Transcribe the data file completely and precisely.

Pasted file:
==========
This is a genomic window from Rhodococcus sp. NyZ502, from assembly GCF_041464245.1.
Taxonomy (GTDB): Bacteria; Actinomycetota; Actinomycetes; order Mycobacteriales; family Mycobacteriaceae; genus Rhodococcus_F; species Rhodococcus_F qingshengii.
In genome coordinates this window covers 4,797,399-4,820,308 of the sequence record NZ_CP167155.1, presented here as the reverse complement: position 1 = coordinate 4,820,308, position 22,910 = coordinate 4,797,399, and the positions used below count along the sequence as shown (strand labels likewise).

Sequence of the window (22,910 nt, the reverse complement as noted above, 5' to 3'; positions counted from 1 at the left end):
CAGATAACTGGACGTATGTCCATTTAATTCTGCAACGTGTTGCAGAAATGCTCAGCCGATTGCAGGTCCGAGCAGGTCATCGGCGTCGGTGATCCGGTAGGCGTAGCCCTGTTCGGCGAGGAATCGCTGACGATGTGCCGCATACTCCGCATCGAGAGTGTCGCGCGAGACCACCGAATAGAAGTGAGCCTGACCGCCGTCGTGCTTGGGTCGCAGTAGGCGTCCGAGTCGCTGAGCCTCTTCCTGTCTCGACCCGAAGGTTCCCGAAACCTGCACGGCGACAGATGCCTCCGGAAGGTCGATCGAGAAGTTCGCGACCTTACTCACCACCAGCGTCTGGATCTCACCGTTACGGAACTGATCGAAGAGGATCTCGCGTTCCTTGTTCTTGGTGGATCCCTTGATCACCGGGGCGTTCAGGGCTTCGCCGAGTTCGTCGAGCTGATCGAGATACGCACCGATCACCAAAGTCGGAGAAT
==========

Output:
This is a genomic window from Rhodococcus sp. NyZ502, from assembly GCF_041464245.1.
Taxonomy (GTDB): Bacteria; Actinomycetota; Actinomycetes; order Mycobacteriales; family Mycobacteriaceae; genus Rhodococcus_F; species Rhodococcus_F qingshengii.
In genome coordinates this window covers 4,797,399-4,820,308 of the sequence record NZ_CP167155.1, presented here as the reverse complement: position 1 = coordinate 4,820,308, position 22,910 = coordinate 4,797,399, and the positions used below count along the sequence as shown (strand labels likewise).

Sequence of the window (22,910 nt, the reverse complement as noted above, 5' to 3'; positions counted from 1 at the left end):
CAGATAACTGGACGTATGTCCATTTAATTCTGCAACGTGTTGCAGAAATGCTCAGCCGATTGCAGGTCCGAGCAGGTCATCGGCGTCGGTGATCCGGTAGGCGTAGCCCTGTTCGGCGAGGAATCGCTGACGATGTGCCGCATACTCCGCATCGAGAGTGTCGCGCGAGACCACCGAATAGAAGTGAGCCTGACCGCCGTCGTGCTTGGGTCGCAGTAGGCGTCCGAGTCGCTGAGCCTCTTCCTGTCTCGACCCGAAGGTTCCCGAAACCTGCACGGCGACAGATGCCTCCGGAAGGTCGATCGAGAAGTTCGCGACCTTACTCACCACCAGCGTCTGGATCTCACCGTTACGGAACTGATCGAAGAGGATCTCGCGTTCCTTGTTCTTGGTGGATCCCTTGATCACCGGGGCGTTCAGGGCTTCGCCGAGTTCGTCGAGCTGATCGAGATACGCACCGATCACCAAAGTCGGAGAAT